So den Dekker has a good shot here. If he can hit with some power and show he won’t be a strike out issue, then he might just be the teams’ left fielder next year to start the season.

Flores has a higher hill to climb. Flores is playing for a spot in the major leagues it’s just debatable if it will be as a New York Met. Flores has held his own at short stop, but he just doesn’t have the range to play there for the Mets. With Murphy as an offensive oriented short stop, the Mets can’t afford to have a similarly oriented short stop. If Murphy was an elite fielder, then Flores’ chances would be higher to stick at short as he’s shown a solid glove on the balls he gets to and the ability to make the necessary throws. But with better defensive options in the free agent market (Asdrubal Cabrera and JJ Hardy), he’s going to have to show he can hit and do so with power.  Matt Reynolds has torn up Binghamton and Las Vegas this year and is a better fielder than Flores, while the aforementioned Hardy and Cabrera are also better hitters, at this point. Flores has been highly touted for his bat and RBI potential. The ability to knock in runs has sporadically shown itself in the majors, but his power hasn’t.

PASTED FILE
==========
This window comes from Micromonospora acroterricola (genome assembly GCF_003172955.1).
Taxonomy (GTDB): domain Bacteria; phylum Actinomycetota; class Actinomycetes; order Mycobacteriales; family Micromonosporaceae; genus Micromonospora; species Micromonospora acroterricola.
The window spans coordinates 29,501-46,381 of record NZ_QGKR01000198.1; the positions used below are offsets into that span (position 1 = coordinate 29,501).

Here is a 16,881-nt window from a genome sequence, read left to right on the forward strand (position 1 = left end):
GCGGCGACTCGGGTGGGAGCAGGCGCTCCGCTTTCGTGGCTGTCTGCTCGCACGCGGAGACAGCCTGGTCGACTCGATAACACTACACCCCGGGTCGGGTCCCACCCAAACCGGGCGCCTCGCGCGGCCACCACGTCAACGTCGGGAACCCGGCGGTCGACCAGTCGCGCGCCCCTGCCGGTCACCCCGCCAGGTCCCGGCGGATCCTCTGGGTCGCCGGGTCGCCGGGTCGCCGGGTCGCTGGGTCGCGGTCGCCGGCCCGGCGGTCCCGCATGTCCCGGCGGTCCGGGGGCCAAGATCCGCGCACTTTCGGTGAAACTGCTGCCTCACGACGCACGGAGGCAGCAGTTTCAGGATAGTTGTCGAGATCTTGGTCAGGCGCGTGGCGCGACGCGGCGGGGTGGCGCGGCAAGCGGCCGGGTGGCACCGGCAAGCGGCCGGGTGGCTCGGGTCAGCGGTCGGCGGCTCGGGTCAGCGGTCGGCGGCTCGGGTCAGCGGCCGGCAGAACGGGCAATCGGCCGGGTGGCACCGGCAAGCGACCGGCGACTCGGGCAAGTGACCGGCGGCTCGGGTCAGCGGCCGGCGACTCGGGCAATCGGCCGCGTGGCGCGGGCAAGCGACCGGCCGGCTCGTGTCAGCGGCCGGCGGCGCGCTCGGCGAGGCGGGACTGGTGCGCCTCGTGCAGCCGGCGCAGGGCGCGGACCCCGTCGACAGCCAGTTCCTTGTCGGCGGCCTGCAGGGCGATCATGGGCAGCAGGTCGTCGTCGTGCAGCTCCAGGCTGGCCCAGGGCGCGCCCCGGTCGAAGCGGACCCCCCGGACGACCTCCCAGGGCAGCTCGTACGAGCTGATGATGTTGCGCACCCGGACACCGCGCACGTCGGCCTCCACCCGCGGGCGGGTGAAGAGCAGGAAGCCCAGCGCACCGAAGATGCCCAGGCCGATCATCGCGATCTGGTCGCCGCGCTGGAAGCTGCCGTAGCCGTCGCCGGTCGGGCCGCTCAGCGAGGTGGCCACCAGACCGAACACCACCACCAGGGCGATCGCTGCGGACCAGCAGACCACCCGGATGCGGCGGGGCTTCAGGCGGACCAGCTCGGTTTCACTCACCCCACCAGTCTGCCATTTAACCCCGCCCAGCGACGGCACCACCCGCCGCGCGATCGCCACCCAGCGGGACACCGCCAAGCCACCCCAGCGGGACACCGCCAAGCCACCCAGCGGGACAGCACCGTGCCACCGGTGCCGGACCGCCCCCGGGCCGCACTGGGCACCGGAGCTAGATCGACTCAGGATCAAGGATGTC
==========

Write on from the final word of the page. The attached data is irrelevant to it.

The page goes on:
But let’s be real about this. Even if his power does show itself, it might be a foregone conclusion that Flores is gone. If he hits decently the remainder of the year and the Mets can upgrade at shortstop, they will, while using Flores as a trade chip. He’s young enough that if he doesn’t play well this year, he could still develop, but that won’t be with the Mets if he doesn’t hit.

So if one could handicap this situation, it’s probably more likely that den Dekker is playing regularly for this team next year than Flores. If he continues to hit, shows some pop, gets on base and limits his strike outs, the Mets will more than likely start next year with den Dekker in at least a platoon, while looking to upgrade the lineup at shortstop. That also could create the best defensive outfield in baseball, one that the pitchers will love. Of course, Flores could tear the cover off of the ball and the Mets could look to trade Murphy also to open up a better defensive spot for Flores, but that’s not even on the table until Flores starts smashing the ball around major league stadiums. This will be an interesting few months, with the young guys getting a chance to shine. Let’s hope they do.